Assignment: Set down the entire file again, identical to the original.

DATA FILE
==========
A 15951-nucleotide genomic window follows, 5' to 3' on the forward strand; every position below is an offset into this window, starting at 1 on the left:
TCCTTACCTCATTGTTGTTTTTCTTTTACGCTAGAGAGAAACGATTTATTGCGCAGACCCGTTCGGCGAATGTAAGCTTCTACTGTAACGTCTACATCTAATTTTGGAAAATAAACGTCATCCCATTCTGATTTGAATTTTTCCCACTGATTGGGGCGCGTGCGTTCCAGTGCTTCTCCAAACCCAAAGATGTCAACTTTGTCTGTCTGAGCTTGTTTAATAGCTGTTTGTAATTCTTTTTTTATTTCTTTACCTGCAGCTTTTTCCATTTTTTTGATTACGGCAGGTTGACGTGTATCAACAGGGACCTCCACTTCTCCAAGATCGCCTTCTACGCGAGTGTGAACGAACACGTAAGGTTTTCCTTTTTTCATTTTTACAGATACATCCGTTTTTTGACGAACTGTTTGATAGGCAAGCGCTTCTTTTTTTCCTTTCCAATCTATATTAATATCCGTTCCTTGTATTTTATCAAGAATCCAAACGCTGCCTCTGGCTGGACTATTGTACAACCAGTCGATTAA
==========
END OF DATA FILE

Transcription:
A 15951-nucleotide genomic window follows, 5' to 3' on the forward strand; every position below is an offset into this window, starting at 1 on the left:
TCCTTACCTCATTGTTGTTTTTCTTTTACGCTAGAGAGAAACGATTTATTGCGCAGACCCGTTCGGCGAATGTAAGCTTCTACTGTAACGTCTACATCTAATTTTGGAAAATAAACGTCATCCCATTCTGATTTGAATTTTTCCCACTGATTGGGGCGCGTGCGTTCCAGTGCTTCTCCAAACCCAAAGATGTCAACTTTGTCTGTCTGAGCTTGTTTAATAGCTGTTTGTAATTCTTTTTTTATTTCTTTACCTGCAGCTTTTTCCATTTTTTTGATTACGGCAGGTTGACGTGTATCAACAGGGACCTCCACTTCTCCAAGATCGCCTTCTACGCGAGTGTGAACGAACACGTAAGGTTTTCCTTTTTTCATTTTTACAGATACATCCGTTTTTTGACGAACTGTTTGATAGGCAAGCGCTTCTTTTTTTCCTTTCCAATCTATATTAATATCCGTTCCTTGTATTTTATCAAGAATCCAAACGCTGCCTCTGGCTGGACTATTGTACAACCAGTCGATTAA